Tyson Fury’s projected world heavyweight title clash against Anthony Joshua appears to have been plunged into doubt by an American legal ruling.
Fury announced this week that the British pair would clash in Saudi Arabia on August 14 but he has now been told he must undertake a third fight against Deontay Wilder first.
An arbitrator in the US has reportedly upheld Wilder’s claim that he is contractually due another meeting, which must take place before September 15 this year.
While the decision would not necessarily scupper a Fury-Joshua deal, it would require further negotiations and a substantial pay-off in order to persuade Wilder to step aside.
Fury and Wilder fought a split decision draw in December 2018 in Los Angeles, before Fury won their second meeting by seventh-round stoppage in February last year.
Attempts to secure a third fight were complicated by an injury to Wilder and an absence of available television dates, prompting Fury to move on based on the assumption that any agreement had expired.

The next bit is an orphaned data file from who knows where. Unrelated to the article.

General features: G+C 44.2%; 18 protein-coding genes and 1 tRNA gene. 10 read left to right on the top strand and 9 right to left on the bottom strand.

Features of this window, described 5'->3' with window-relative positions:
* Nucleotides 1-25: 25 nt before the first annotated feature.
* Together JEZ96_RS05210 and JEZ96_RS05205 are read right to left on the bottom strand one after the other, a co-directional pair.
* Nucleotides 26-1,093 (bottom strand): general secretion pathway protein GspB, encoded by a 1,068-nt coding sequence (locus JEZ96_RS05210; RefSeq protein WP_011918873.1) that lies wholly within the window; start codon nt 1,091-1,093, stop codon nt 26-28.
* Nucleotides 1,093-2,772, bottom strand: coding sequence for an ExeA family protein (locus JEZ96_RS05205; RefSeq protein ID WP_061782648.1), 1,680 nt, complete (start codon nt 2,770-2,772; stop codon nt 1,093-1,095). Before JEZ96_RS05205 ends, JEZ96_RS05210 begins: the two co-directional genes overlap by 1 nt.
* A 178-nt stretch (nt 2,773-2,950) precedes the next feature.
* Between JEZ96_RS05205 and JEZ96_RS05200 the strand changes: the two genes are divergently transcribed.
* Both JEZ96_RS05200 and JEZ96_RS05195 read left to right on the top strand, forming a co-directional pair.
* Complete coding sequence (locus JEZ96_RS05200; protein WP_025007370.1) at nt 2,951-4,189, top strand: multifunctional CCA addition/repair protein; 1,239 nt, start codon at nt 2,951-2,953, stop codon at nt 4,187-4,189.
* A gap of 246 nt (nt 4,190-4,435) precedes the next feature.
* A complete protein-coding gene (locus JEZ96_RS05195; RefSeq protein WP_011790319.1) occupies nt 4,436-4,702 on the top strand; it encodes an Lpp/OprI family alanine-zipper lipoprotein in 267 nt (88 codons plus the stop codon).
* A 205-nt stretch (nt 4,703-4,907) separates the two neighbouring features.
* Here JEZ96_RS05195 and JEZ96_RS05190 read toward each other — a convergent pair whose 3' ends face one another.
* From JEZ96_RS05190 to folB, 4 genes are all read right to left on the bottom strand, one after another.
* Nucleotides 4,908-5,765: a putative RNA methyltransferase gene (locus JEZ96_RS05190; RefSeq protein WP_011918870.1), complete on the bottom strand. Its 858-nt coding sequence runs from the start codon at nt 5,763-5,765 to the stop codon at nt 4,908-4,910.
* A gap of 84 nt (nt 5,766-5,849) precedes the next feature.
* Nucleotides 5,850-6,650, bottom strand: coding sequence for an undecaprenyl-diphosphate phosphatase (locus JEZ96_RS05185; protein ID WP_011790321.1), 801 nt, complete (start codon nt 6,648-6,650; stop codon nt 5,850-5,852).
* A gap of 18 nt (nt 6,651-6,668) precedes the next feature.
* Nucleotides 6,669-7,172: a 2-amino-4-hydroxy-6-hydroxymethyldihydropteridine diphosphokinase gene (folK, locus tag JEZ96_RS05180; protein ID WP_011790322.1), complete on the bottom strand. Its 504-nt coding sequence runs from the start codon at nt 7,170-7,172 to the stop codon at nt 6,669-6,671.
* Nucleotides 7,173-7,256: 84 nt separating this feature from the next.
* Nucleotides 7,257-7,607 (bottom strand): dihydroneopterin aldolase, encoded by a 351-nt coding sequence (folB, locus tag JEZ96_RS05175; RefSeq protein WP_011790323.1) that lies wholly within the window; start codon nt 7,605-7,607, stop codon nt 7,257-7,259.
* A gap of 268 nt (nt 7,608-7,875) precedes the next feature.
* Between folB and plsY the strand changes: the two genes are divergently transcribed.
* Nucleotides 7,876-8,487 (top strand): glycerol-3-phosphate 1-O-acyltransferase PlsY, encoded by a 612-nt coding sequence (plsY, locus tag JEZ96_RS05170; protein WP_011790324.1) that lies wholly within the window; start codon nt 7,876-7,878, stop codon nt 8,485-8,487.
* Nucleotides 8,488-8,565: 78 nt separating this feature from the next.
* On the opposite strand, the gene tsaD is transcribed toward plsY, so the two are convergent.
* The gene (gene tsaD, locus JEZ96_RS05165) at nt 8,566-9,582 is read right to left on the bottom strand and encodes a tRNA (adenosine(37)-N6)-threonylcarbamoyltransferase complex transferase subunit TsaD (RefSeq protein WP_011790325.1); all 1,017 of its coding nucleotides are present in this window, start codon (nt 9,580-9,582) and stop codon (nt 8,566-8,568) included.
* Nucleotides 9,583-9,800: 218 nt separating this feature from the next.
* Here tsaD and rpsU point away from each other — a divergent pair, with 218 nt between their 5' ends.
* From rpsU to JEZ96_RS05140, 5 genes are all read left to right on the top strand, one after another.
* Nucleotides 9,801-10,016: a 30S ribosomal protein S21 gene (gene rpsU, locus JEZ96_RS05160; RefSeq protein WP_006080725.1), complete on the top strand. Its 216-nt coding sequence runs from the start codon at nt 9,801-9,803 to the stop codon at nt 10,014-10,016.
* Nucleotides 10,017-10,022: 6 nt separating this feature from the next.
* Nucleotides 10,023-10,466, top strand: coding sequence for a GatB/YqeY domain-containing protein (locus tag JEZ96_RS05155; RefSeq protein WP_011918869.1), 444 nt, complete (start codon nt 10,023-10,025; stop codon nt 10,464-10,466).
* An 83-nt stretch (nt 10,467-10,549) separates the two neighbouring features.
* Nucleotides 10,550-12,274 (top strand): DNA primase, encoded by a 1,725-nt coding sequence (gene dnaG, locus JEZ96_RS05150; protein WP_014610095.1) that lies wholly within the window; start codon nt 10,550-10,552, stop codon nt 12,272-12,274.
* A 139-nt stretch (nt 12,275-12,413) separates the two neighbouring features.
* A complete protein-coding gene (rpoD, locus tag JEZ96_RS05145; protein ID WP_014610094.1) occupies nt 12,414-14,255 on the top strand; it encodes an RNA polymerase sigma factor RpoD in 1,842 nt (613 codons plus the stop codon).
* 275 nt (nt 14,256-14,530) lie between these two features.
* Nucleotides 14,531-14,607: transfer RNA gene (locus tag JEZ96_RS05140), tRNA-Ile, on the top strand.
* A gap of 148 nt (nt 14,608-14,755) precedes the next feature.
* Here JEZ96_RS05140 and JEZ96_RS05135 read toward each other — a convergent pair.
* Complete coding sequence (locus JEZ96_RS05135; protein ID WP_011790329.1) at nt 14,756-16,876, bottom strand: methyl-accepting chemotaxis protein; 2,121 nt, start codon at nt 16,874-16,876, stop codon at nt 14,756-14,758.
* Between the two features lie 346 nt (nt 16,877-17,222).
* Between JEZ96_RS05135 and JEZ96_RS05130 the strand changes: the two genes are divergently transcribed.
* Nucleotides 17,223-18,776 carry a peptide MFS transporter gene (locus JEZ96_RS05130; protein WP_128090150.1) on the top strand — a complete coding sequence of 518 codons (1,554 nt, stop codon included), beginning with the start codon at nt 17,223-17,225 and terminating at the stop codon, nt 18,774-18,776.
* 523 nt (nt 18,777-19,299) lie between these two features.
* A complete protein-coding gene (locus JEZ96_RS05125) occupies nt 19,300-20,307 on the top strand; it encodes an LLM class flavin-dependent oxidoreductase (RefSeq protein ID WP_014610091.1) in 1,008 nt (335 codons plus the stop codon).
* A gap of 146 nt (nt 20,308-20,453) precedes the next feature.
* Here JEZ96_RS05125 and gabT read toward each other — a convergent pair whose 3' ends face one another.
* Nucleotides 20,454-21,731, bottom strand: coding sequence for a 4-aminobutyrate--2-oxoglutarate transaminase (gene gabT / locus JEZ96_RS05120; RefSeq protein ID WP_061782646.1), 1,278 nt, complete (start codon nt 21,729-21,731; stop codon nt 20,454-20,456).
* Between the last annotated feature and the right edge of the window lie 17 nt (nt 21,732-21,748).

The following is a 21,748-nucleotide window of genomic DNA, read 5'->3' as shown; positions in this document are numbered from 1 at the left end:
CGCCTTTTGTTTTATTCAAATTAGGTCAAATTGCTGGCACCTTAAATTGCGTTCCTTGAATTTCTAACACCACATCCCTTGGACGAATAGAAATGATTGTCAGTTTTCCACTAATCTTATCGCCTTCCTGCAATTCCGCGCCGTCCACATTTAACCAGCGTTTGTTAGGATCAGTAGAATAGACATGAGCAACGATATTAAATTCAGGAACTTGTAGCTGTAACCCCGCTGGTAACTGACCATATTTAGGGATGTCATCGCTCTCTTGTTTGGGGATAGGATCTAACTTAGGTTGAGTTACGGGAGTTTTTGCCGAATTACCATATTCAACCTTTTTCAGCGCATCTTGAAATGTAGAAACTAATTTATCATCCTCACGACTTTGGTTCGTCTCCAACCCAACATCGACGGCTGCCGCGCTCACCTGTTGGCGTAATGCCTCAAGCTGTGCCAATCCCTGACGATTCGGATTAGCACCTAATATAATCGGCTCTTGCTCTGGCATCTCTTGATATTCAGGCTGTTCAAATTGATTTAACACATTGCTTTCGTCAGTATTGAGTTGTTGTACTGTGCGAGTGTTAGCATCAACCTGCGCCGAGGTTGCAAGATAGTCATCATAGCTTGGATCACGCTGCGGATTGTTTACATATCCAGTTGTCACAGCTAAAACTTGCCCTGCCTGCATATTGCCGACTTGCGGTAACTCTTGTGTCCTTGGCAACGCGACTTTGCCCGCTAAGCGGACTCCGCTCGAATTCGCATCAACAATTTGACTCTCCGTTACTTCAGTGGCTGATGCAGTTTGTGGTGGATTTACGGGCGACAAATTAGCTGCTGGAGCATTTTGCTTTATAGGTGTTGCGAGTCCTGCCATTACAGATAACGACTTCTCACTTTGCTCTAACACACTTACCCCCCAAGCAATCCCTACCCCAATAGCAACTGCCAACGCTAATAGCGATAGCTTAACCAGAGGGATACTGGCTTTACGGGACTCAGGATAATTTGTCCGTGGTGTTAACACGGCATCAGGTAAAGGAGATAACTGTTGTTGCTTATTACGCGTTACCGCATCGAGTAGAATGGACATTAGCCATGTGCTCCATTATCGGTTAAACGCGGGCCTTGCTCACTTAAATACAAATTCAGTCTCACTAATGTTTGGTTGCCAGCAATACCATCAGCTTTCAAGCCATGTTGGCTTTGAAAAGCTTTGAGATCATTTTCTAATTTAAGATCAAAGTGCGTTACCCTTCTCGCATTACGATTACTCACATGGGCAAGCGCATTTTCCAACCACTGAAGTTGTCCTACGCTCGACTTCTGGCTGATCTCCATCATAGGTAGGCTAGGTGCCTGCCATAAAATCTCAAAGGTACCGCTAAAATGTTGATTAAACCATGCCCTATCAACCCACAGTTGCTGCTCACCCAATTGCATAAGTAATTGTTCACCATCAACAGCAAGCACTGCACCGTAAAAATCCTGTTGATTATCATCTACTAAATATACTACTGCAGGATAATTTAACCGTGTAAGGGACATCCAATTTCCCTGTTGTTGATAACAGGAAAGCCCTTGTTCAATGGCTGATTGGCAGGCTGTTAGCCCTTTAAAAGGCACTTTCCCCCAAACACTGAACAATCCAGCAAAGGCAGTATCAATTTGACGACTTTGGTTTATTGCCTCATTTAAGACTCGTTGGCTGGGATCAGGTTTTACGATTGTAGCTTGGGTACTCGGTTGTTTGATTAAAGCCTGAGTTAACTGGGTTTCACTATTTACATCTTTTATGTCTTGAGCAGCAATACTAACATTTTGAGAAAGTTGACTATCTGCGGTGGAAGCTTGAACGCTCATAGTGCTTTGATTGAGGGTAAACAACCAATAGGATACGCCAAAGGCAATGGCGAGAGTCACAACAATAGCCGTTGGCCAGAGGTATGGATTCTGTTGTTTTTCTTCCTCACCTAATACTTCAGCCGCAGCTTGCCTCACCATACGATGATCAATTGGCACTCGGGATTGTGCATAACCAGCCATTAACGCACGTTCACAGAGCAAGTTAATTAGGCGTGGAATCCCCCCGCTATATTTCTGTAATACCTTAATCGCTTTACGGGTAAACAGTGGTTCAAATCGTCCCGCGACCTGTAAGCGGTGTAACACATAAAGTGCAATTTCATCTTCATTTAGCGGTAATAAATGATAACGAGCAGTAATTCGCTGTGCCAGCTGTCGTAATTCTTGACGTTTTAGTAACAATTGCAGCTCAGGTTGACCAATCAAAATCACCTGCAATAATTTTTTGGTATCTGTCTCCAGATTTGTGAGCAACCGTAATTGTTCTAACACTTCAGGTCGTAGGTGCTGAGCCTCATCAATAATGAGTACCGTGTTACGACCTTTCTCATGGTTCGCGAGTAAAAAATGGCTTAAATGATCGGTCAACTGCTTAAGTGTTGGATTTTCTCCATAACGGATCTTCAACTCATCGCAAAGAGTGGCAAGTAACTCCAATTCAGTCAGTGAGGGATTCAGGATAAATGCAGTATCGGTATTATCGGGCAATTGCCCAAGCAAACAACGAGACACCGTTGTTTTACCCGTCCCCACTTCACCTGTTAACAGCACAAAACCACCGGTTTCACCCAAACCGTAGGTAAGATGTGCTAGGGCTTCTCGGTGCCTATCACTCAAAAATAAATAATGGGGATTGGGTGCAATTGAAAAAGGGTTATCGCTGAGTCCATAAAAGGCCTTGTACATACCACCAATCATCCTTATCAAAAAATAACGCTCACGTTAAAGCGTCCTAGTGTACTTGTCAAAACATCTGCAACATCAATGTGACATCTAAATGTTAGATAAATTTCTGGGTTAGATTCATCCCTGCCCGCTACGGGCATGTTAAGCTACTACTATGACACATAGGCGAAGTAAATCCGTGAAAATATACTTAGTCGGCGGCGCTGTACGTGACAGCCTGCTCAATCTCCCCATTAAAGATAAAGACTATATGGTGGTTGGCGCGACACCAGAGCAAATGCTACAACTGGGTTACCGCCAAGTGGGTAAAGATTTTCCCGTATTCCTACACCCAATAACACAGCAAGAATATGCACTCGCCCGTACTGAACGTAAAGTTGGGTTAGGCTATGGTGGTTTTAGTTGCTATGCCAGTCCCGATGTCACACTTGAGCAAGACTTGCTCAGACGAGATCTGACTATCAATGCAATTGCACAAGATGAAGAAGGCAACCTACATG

Fury’s announcement that he would pit his WBC title against Joshua’s WBA, WBO and IBF belts and put them on the line at a purpose-built indoor arena close to the Saudi capital Riyadh appeared to move confirmation one step closer.
But now promoters – who were not immediately available for comment – must revisit the terms of the imminent deal, with plans for back-to-back meetings between the British pair appearing especially insecure.